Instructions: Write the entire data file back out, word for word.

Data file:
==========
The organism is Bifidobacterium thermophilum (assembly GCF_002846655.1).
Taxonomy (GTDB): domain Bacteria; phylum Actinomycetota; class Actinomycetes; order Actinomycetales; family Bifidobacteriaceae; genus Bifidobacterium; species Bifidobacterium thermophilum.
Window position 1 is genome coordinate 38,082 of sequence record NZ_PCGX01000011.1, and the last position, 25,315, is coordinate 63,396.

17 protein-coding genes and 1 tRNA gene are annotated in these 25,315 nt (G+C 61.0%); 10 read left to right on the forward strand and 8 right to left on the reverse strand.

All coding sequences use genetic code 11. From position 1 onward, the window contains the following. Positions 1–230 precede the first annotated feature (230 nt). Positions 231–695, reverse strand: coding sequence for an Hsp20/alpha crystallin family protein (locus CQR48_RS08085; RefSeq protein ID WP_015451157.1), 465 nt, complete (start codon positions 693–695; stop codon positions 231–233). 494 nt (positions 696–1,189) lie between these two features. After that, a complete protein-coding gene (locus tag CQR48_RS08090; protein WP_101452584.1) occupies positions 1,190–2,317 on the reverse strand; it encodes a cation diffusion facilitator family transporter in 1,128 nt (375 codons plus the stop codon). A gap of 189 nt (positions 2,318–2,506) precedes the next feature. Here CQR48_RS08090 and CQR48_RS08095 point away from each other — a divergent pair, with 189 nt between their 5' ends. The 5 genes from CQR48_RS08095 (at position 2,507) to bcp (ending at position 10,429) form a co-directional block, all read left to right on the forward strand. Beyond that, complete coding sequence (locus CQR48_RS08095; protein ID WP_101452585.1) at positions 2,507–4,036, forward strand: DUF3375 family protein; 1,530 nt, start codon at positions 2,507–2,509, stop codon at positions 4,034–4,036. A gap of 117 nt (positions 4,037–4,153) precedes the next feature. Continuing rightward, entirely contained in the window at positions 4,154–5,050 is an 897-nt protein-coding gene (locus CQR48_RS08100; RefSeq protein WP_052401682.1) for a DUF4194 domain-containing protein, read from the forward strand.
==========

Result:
The organism is Bifidobacterium thermophilum (assembly GCF_002846655.1).
Taxonomy (GTDB): domain Bacteria; phylum Actinomycetota; class Actinomycetes; order Actinomycetales; family Bifidobacteriaceae; genus Bifidobacterium; species Bifidobacterium thermophilum.
Window position 1 is genome coordinate 38,082 of sequence record NZ_PCGX01000011.1, and the last position, 25,315, is coordinate 63,396.

17 protein-coding genes and 1 tRNA gene are annotated in these 25,315 nt (G+C 61.0%); 10 read left to right on the forward strand and 8 right to left on the reverse strand.

All coding sequences use genetic code 11. From position 1 onward, the window contains the following. Positions 1–230 precede the first annotated feature (230 nt). Positions 231–695, reverse strand: coding sequence for an Hsp20/alpha crystallin family protein (locus CQR48_RS08085; RefSeq protein ID WP_015451157.1), 465 nt, complete (start codon positions 693–695; stop codon positions 231–233). 494 nt (positions 696–1,189) lie between these two features. After that, a complete protein-coding gene (locus tag CQR48_RS08090; protein WP_101452584.1) occupies positions 1,190–2,317 on the reverse strand; it encodes a cation diffusion facilitator family transporter in 1,128 nt (375 codons plus the stop codon). A gap of 189 nt (positions 2,318–2,506) precedes the next feature. Here CQR48_RS08090 and CQR48_RS08095 point away from each other — a divergent pair, with 189 nt between their 5' ends. The 5 genes from CQR48_RS08095 (at position 2,507) to bcp (ending at position 10,429) form a co-directional block, all read left to right on the forward strand. Beyond that, complete coding sequence (locus CQR48_RS08095; protein ID WP_101452585.1) at positions 2,507–4,036, forward strand: DUF3375 family protein; 1,530 nt, start codon at positions 2,507–2,509, stop codon at positions 4,034–4,036. A gap of 117 nt (positions 4,037–4,153) precedes the next feature. Continuing rightward, entirely contained in the window at positions 4,154–5,050 is an 897-nt protein-coding gene (locus CQR48_RS08100; RefSeq protein WP_052401682.1) for a DUF4194 domain-containing protein, read from the forward strand.